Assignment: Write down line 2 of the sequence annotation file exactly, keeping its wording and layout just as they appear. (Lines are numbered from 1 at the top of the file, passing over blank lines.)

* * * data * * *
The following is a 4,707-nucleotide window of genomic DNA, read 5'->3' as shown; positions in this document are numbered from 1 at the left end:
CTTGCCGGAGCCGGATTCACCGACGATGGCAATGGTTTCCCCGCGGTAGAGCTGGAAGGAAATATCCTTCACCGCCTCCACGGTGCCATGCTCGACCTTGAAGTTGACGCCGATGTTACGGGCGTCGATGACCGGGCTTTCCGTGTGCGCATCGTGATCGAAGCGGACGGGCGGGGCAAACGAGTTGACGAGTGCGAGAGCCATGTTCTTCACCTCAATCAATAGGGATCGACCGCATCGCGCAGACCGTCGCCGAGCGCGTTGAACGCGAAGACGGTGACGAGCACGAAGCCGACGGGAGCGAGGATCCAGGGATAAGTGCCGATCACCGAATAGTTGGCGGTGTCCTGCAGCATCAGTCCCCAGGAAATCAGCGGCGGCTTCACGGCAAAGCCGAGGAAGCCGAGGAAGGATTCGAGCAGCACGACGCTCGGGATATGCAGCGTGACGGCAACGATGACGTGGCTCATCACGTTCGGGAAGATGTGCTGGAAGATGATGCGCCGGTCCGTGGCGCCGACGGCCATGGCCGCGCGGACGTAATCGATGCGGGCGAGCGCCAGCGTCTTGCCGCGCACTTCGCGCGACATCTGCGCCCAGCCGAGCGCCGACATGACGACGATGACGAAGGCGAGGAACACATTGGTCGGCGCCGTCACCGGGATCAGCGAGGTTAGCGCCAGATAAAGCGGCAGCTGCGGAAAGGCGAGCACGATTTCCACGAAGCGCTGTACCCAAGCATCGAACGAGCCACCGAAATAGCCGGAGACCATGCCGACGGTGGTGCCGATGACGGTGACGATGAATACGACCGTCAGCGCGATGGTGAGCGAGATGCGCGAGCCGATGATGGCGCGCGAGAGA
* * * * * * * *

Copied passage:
CTTGCCGGAGCCGGATTCACCGACGATGGCAATGGTTTCCCCGCGGTAGAGCTGGAAGGAAATATCCTTCACCGCCTCCACGGTGCCATGCTCGACCTTGAAGTTGACGCCGATGTTACGGGCGTCGATGACCGGGCTTTCCGTGTGCGCATCGTGATCGAAGCGGACGGGCGGGGCAAACGAGTTGACGAGTGCGAGAGCCATGTTCTTCACCTCAATCAATAGGGATCGACCGCATCGCGCAGACCGTCGCCGAGCGCGTTGAACGCGAAGACGGTGACGAGCACGAAGCCGACGGGAGCGAGGATCCAGGGATAAGTGCCGATCACCGAATAGTTGGCGGTGTCCTGCAGCATCAGTCCCCAGGAAATCAGCGGCGGCTTCACGGCAAAGCCGAGGAAGCCGAGGAAGGATTCGAGCAGCACGACGCTCGGGATATGCAGCGTGACGGCAACGATGACGTGGCTCATCACGTTCGGGAAGATGTGCTGGAAGATGATGCGCCGGTCCGTGGCGCCGACGGCCATGGCCGCGCGGACGTAATCGATGCGGGCGAGCGCCAGCGTCTTGCCGCGCACTTCGCGCGACATCTGCGCCCAGCCGAGCGCCGACATGACGACGATGACGAAGGCGAGGAACACATTGGTCGGCGCCGTCACCGGGATCAGCGAGGTTAGCGCCAGATAAAGCGGCAGCTGCGGAAAGGCGAGCACGATTTCCACGAAGCGCTGTACCCAAGCATCGAACGAGCCACCGAAATAGCCGGAGACCATGCCGACGGTGGTGCCGATGACGGTGACGATGAATACGACCGTCAGCGCGATGGTGAGCGAGATGCGCGAGCCGATGATGGCGCGCGAGAGA